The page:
Consumer group Teletruth has filed a complaint against the FCC accusing the agency of being politically motivated to inflate reports of broadband growth. The group said that the FCC has been reporting misleading data about the number of broadband connections in the United States.
Specifically, it's taken issue with an editorial that FCC Chairman Kevin Martin wrote for the Wall Street Journal on July 7th, which stated the U.S. is first in the world in terms of actual broadband subscribers.
The problem Teletruth finds with this statement is that it counts subscribers with broadband speeds of 200kbps. The group argues that in the 1990s broadband was defined by the phone companies and the FCC as a service that could provide up to 45mbps in both directions. Teletruth claims that the phone companies were given financial incentives by the government to upgrade their networks to the 45mbps level, but never delivered on their promises.
The group claims that the FCC has lowered the speed to define broadband to make it look like the phone companies are on track to help fulfill President Bush's mandate for universal broadband access.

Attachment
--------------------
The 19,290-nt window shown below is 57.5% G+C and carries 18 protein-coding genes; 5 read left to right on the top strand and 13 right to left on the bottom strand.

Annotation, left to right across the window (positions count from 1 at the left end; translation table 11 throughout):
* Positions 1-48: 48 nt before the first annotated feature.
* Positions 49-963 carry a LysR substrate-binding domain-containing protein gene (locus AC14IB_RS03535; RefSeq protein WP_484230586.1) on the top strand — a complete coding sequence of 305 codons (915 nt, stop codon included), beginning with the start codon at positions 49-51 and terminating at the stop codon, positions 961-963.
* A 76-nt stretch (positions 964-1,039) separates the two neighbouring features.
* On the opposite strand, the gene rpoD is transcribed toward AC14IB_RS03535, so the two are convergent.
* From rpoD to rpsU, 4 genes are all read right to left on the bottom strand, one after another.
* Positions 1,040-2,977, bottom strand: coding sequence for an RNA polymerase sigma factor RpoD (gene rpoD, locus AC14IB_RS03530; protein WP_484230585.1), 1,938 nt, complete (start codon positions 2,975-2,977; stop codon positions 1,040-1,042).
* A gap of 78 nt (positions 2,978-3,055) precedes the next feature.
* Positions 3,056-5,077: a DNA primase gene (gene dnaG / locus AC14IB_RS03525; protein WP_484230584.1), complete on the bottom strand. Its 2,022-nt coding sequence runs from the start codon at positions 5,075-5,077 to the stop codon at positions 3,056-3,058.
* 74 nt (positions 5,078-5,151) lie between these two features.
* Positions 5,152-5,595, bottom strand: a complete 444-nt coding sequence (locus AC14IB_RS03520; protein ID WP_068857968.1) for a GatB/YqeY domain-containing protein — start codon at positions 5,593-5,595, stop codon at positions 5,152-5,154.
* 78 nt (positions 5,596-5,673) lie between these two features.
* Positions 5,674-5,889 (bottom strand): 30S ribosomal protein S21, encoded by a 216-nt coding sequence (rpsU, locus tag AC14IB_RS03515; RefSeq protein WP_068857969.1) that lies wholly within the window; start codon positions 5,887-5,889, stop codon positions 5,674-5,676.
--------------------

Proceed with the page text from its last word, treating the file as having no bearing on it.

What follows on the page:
I can see why Teletruth is annoyed. A lot of promises were made in the 1990s. But the reality is that the world is a different place from what it was in 1992. The Internet and telecommunications bubbles burst. WorldCom, along with many other carriers, went bankrupt. Companies and private investors lost billions of dollars. The Bell phone companies themselves struggled to keep their heads above water.
The truth of the matter is that today in 2005, the telecommunications industry is just starting to get back on its feet. I think everyone would have loved to see 45mbps service, but it's hard to invest in new networks when the economy is in the toilet.
So are politics at play in the FCC? Of course, it's Washington, DC. Commissioners are appointed by the White House. What would you expect? But I don't think the FCC is deliberately distorting the information it releases for political gain. I think the agency is just being more realistic today about broadband given the financial state of the industry. Afterall, fiber optic networks aren't cheap to build. Just ask Verizon.